As the S.E.C. continues to drag its feet on releasing final Title III crowdfunding rules, the intrastate crowdfunding movement shows no signs of slowing down. Here is a brief update as to the status of the enactment/use of intrastate crowdfunding exemptions in certain states.
MINNESOTA – Land of 10,000 Lake and Hopefully Intrastate Crowdfunding
In January of this year, several Minnesota senators introduced Senate bill SF 138 (and related House bill HF 328) in an effort to make Minnesota intrastate crowdfunding a reality. These bills come as a direct result of the efforts of Zachary J. Robins, Esq. and the consortium of entrepreneurs, business leaders, trade groups, and others making up the “MNvest” grassroots campaign.
If you have not yet viewed the proposed, they admirably push the envelope in terms of what has been currently enacted in other states. First and foremost, the proposed MNvest bill allows issuers to raise up to a maximum of $5,000,000 if they have provided independently audited financials, or $2,000,000 if they have not provided such financials. These limits are significantly higher than the typical $2,000,000/$1,000,000 maximum respective limits in most enacted states. The proposed MNvest bill also allows for a $10,000 maximum investment per non-accredited investor (per issuer) which is double that of the corresponding $5,000 maximum investment limit per non-accredited investor present in the majority of the enacted state regulations (which are also typically a “per investor” versus a “per issuer” annual limitation). There are several other novel provisions taken in this bill which are beyond the scope of this article.
To date, the proposed MNvest bill has gotten significant support from several Minnesota Senators, Representatives and other legislators on both sides of the isle. The MNvest movement however, has hit somewhat of a roadblock in the form of a letter from Mike Rothman, Commissioner of the Minnesota Department of Commerce, addressed to Senator Bonoff regarding Mr. Rothman’s concerns about the current iteration of the proposed MNvest bill. In his letter, Commissioner Rothman outlines several concerns about the proposed MNvest bill including, among others, that the maximum offering and investment limits are “too high,” and that the current rules lack disqualification for “bad actors.”
Mr. Rothman makes it clear that “[a]s currently drafted, the Commerce Department cannot support this legislation.” That being said, he goes on to say that “[t]he Commerce Department is interested in working to help [the proposing legislators] find a balance between the need to protect Minnesota investors from undue risk and loss of their money with the promise this new model potentially offers small businesses.” Clearly there is work that needs to be done to gain the support of the commerce department but at least the door appears to be open to make that happen. Knowing Zachary Robins personally, I have faith that he and the other members of the MNvest team will find a way to find the balance Mr. Rothman is looking for.
ARIZONA – New Kid On The Block
Last week Arizona officially became the most recent state to propose intrastate crowdfunding regulations when Representative Jeff Weninger, and Senator David Farnsworth, introduced Senate bill SB 1450 (and related House bill HB 2591). The proposed rules are, in terms of material provisions, substantially similar to a majority of the enacted and other proposed intrastate exemptions. They allow for issuers to raise up to a maximum of: $2,500,000 if they provide independently audited, GAAP based, financials, or $1,000,000 if no such financial statements are provided. Also, similar to the MNvest bill, the proposed Arizona bill also allows for a $10,000 maximum investment per non-accredited investor, per issuer.
One unique aspect of the proposed Arizona bill is the express right of an investor to cancel their commitment, upon notice delivered to the issuer: (a) at any time prior to forty-eight (48) hours before the expiration of the stated offering deadline; or (b) if the purchaser is notified of an earlier closing deadline, within seventy-two (72) hours of delivery of such notice. It should also be noted that the proposed rules, for whatever reason, specifically exclude the use of the exemption by an issuer that is “an entity that would be an investment company but for the exclusions provided in the Investment Company Act of 1940.” Given that many real estate (and other companies) are set up by means of one or more holding companies that fall within the exclusions provided in the Investment Company Act, this would prohibit the use of this exemption by such companies. I am not sure whether this was intended or an oversight by the drafters but it is significant.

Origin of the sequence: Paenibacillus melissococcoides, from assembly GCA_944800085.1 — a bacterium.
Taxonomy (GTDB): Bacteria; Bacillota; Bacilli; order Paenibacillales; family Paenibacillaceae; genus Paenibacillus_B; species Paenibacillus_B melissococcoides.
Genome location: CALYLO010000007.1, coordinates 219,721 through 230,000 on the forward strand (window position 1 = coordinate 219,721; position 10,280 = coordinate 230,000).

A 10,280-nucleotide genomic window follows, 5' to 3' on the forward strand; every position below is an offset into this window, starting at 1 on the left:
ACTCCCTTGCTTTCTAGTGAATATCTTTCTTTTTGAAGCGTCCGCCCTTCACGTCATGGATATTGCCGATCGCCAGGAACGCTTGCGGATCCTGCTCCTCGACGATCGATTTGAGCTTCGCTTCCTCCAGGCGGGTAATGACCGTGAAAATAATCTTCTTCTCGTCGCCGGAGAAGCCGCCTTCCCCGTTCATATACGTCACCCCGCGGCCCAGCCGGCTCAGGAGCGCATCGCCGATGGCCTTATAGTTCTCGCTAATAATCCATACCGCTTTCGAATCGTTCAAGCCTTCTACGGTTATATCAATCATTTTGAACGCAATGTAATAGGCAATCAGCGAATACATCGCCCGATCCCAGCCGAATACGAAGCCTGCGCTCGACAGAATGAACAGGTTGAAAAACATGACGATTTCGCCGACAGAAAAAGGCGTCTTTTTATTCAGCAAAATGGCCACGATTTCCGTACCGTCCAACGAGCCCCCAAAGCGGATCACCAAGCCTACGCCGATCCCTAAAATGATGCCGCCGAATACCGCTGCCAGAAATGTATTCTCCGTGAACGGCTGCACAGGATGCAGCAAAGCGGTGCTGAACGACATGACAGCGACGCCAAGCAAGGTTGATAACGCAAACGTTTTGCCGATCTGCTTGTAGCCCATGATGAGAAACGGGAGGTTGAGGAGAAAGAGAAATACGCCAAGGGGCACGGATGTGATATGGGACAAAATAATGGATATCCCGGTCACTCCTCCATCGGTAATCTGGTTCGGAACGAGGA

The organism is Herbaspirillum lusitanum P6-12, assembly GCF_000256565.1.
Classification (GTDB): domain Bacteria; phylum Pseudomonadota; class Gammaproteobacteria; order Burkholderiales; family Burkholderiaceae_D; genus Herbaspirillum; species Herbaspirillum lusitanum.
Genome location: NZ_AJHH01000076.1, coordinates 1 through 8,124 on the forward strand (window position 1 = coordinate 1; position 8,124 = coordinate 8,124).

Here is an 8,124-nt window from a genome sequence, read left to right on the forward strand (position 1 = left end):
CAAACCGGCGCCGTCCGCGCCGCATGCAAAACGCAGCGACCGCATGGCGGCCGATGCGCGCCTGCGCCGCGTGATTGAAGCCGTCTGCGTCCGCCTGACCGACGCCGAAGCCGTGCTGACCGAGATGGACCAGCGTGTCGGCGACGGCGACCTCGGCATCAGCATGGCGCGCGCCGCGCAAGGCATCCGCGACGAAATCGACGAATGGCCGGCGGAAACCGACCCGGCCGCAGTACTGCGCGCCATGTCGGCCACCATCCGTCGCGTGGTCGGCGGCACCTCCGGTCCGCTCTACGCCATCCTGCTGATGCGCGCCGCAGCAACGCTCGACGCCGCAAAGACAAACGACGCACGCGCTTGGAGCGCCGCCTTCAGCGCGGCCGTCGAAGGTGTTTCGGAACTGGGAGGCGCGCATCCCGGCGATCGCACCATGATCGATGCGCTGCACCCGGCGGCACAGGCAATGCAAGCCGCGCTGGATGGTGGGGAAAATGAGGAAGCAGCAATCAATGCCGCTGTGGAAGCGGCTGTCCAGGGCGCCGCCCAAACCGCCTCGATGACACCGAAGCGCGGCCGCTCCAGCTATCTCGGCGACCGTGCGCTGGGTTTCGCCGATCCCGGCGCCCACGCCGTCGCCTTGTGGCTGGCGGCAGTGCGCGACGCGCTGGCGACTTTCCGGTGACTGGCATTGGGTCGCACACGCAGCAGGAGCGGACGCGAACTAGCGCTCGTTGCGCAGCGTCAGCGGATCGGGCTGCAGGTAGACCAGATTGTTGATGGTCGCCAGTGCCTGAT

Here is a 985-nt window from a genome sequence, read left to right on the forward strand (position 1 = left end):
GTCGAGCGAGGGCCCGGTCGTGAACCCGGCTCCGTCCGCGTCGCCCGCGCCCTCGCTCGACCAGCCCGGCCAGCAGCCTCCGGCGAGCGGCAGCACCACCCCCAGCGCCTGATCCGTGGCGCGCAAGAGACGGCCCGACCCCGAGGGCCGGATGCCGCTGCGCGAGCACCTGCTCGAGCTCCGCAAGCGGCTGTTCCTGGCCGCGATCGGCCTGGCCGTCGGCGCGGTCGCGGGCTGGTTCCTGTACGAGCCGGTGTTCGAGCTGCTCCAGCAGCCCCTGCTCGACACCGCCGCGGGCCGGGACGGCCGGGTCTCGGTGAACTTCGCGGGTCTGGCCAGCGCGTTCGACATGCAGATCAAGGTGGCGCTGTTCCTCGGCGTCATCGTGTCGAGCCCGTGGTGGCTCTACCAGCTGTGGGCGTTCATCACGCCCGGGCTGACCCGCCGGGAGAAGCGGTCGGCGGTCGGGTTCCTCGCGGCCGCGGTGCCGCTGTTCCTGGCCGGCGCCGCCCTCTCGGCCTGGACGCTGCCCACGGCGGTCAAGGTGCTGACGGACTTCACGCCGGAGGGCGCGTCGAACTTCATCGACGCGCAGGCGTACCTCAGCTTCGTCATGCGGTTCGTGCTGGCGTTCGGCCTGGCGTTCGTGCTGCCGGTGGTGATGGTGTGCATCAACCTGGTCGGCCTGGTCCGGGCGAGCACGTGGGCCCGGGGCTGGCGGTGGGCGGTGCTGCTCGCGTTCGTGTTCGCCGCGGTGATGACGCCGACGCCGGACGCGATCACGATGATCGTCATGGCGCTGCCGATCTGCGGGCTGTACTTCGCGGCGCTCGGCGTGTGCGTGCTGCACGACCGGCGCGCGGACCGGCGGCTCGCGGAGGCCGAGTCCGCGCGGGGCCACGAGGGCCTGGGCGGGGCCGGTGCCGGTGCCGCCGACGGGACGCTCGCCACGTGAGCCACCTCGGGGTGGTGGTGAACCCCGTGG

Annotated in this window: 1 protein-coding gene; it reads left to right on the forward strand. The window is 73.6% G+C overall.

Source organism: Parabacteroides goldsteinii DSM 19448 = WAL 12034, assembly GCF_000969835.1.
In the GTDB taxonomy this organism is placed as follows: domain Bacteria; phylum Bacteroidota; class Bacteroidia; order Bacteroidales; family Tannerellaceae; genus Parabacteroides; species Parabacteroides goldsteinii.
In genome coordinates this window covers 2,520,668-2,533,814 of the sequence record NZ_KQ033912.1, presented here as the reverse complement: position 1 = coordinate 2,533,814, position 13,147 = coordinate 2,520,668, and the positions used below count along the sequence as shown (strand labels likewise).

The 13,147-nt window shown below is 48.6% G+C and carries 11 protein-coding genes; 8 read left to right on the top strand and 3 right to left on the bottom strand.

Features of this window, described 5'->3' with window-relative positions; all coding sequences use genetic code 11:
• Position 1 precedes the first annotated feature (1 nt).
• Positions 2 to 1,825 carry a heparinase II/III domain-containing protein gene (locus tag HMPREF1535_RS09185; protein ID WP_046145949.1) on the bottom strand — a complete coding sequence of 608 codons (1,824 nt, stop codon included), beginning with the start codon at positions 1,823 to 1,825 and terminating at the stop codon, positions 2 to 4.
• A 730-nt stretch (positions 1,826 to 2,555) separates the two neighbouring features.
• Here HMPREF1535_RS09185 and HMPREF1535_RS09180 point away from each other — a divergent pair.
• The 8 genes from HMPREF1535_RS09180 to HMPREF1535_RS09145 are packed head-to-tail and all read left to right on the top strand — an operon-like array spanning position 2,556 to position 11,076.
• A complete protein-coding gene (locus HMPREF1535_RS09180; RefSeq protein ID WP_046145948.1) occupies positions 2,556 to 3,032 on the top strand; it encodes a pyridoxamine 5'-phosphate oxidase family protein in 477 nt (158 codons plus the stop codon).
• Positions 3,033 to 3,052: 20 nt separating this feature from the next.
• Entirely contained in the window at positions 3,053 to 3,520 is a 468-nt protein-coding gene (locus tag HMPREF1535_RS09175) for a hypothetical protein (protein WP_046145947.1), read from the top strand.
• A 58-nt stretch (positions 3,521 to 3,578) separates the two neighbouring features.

The proposed Arizona rules are supported by, among others, the Arizona Small Business Association (ASBA) who helped in drafting the initial bill. Rick Murray, the current C.E.O. of the ASBA, was recently quoted as saying that the proposed Arizona bill “is truly a piece of legislation for true small businesses and it allows unaccredited investors to get into the investing game with local businesses.” If passed, crowdfunding offerings/investments made under the proposed exemption would be regulated by Arizona Corporation Commission. The Commission however, has not yet committed to supporting the proposed bill or even made any comment on the proposed rules (despite having members present during the initial drafting of the bill). Hopefully the supporters of the proposed bill will be able to find a way to obtain the Commission’s support in the near future as I am certain that such support will go a long way toward making the proposed rules a reality.
D.C. – Off To The Races
In early November 2014, the Washington D.C. Department of Insurance, Securities and Banking (DISB) published a set of proposed rules to create a D.C. Intrastate Exemption. After a brief comment period the final rules were made effective on October 24, 2014. Late last week the DISB announced that it officially authorized the first crowdfunding investment offering to be made under the D.C. Intrastate Exemption.
The approved issuer is “Prequel, LLC,” a District-based subsidiary of “EquityEats,” also a District-based entity. In the proposed offering, Prequel has been authorized to offer and sell $200,000 of its “Class B” membership interests to D.C. residents, with a minimum investment amount of $100. The stated purpose of the offering is to supplement the funds currently held by the company (being $58,000) which will be used to fund the completion and staffing of a pop-up restaurant space at 918 F. Street NW, a former LivingSocial events space. It should be noted that, under the District’s rules, the full $200,000 of this offering must be raised before the company will receive any of the funds. If the offering is successfully however, the “Class B” securities holders will own a total of ten (10%) percent of the company.